Canadian Health Network
Oral Question Period

3:05 p.m.

Etobicoke Centre
Ontario

Liberal

Allan Rock Minister of Health

Mr. Speaker, Health Canada has a number of partners in Quebec. We are providing reliable information to Quebecers and to all Canadians.

We have a complete network of reliable information that is available every day. The services are available in English and in French everywhere in Canada.

Fisheries
Oral Question Period

3:05 p.m.

NDP

Peter Stoffer Sackville—Eastern Shore, NS

Mr. Speaker, the Liberal government assault on commercial lobster fishermen continues and continues and continues. First it introduced a carapace size. Nobody in the area wanted a carapace size increase. They have been V-notching the lobsters for the last two years and the lobster catches have been increasing so there is no agreement at all to the extra carapace size.

Now DFO refuses to negotiate the agreement or implement the agreement on district 34 and district 33 of the lobster fishing areas as well as the Acadia band.

My question is for the Minister of Fisheries and Oceans. Instead of sending in the B team to Nova Scotia, why does he himself not go down there and negotiate these agreements and bring some money to settle these—

Fisheries
Oral Question Period

3:05 p.m.

The Speaker

The hon. Minister of Fisheries and Oceans.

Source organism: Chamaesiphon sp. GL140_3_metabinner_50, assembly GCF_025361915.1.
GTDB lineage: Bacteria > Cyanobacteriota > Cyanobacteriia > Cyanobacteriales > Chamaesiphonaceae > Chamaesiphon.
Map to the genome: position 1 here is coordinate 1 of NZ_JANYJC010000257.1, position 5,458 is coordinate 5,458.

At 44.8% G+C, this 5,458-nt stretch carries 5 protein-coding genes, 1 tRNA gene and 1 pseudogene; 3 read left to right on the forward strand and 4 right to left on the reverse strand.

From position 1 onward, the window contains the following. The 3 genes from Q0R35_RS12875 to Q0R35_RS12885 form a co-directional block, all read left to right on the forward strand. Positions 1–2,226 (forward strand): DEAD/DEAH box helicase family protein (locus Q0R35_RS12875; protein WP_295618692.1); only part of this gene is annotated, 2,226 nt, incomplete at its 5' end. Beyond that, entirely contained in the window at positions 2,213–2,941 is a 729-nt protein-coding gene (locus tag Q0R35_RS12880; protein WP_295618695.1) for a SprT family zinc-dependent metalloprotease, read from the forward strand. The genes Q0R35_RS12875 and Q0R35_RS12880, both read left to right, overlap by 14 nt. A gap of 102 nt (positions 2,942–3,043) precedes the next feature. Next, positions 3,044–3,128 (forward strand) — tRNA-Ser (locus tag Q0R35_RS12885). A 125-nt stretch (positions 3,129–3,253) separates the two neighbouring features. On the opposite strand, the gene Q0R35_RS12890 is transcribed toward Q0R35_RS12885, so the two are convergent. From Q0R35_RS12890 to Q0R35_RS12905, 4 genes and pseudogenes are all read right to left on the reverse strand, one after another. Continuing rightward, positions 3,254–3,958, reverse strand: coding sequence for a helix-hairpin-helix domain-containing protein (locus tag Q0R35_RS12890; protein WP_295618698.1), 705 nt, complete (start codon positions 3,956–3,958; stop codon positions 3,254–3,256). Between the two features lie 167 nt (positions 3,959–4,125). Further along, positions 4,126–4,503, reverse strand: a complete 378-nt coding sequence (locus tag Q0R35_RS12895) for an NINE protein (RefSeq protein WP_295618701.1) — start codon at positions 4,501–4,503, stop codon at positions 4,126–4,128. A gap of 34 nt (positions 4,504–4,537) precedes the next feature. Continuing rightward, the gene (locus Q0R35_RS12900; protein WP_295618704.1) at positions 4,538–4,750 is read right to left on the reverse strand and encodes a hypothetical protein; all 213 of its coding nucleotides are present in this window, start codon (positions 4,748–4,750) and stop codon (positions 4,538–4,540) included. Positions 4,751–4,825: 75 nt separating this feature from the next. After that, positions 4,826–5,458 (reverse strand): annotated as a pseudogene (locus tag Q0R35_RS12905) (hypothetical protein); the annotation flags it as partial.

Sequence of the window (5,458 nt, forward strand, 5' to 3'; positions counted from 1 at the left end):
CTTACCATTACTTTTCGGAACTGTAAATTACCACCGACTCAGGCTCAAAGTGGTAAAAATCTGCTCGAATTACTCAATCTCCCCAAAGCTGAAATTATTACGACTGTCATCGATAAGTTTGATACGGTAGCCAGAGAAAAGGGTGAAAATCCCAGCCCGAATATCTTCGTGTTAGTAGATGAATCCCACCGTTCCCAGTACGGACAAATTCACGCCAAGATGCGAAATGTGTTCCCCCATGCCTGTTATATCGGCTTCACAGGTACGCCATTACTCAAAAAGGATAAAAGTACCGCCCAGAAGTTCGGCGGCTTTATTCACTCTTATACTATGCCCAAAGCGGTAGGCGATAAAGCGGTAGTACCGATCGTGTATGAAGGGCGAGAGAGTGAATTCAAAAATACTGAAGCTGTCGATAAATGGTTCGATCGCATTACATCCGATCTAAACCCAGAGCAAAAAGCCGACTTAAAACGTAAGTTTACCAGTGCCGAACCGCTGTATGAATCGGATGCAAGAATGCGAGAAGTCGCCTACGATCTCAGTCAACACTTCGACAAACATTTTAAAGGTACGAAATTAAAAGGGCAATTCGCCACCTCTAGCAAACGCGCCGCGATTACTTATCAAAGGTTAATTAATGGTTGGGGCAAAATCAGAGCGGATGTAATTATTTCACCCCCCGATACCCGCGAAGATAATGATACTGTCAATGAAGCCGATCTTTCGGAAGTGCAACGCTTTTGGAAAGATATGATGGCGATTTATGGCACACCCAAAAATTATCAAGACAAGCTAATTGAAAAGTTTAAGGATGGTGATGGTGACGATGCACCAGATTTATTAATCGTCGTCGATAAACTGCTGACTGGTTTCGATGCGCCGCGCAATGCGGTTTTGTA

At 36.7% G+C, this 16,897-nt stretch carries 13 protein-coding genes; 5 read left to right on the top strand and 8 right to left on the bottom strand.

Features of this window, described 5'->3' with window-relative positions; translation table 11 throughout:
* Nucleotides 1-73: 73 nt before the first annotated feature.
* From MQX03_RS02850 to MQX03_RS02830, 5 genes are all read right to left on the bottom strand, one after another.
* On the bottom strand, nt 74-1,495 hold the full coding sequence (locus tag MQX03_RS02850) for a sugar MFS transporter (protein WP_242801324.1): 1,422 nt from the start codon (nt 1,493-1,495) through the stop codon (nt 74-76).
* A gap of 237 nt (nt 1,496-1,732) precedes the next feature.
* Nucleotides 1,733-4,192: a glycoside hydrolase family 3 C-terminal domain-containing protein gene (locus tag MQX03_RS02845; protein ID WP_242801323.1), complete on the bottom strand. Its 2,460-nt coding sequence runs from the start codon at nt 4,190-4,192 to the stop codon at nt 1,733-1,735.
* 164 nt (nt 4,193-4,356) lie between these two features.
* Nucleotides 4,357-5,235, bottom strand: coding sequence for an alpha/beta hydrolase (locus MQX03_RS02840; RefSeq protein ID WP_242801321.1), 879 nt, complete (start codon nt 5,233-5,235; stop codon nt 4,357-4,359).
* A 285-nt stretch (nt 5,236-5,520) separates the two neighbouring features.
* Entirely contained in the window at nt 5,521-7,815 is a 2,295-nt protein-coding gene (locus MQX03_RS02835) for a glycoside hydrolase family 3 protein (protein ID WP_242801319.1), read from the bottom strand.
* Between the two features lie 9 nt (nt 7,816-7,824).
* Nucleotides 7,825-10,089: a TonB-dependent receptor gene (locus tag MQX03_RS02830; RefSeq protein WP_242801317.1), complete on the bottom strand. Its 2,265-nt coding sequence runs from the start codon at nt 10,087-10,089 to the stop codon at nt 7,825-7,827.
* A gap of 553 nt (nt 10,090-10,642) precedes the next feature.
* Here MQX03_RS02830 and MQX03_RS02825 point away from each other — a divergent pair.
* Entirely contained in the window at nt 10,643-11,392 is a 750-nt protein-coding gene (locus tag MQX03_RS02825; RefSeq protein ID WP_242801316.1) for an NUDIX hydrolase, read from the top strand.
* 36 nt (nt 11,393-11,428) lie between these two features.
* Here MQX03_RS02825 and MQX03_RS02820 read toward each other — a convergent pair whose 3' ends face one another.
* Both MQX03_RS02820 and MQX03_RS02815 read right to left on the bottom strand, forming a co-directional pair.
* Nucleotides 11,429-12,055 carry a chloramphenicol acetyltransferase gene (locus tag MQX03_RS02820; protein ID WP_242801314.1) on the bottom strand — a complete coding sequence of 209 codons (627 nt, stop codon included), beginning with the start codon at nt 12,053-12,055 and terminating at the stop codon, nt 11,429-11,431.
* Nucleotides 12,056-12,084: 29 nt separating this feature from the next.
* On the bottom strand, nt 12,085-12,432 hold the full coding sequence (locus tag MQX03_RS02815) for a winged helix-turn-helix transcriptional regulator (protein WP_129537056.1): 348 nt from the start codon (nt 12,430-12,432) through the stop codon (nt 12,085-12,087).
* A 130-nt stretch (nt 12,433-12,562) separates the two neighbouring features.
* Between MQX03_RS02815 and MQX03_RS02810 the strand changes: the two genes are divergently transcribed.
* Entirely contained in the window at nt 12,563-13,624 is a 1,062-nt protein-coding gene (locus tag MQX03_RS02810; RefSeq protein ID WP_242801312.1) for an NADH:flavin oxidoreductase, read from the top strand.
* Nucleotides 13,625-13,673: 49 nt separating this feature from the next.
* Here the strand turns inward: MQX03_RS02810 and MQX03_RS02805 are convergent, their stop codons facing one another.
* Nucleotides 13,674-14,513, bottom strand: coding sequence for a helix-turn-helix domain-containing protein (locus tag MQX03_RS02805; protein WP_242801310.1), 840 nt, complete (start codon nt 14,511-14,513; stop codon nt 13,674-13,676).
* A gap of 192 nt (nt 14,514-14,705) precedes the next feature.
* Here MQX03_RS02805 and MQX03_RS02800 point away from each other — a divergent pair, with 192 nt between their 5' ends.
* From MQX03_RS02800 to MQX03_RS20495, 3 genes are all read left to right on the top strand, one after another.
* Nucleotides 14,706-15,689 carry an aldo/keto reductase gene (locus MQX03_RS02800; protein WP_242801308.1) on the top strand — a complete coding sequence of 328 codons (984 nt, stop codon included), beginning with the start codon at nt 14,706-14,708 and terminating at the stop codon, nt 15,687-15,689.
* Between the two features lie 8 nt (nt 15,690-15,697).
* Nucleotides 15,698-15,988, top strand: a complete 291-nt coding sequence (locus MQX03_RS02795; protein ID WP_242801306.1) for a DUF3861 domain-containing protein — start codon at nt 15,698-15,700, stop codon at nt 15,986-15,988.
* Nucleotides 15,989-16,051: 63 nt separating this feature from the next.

Fisheries
Oral Question Period

3:05 p.m.

Vancouver South—Burnaby
B.C.

Liberal

Herb Dhaliwal Minister of Fisheries and Oceans

Mr. Speaker, we do not have a B team. We are all A team on this side.

As the hon. member knows, at the Acadia first nation this was a community based agreement that was agreed to by the local community. We were supportive of that. We certainly are supportive of it now as well. We expect the parties to come together on the original agreement that was agreed upon by both parties.

Certainly I want to make it perfectly clear that on how we regulate the fisheries, the courts have confirmed once again our position and reaffirmed what the government is doing. The federal representative is out talking to all the groups.

Referendums
Oral Question Period

3:05 p.m.

Progressive Conservative

André Bachand Richmond—Arthabaska, QC

Mr. Speaker, my question is for the Prime Minister.

Has he read the 1998 supreme court decision? That is my first question.

Second, if so, could he tell the House the paragraph he is referring to when he talks of the role of the federal government?

What legal and political support is there in the supreme court decision for the federal government's power to act before the Quebec referendum process has begun?

Referendums
Oral Question Period

3:10 p.m.

Saint-Maurice
Québec

Liberal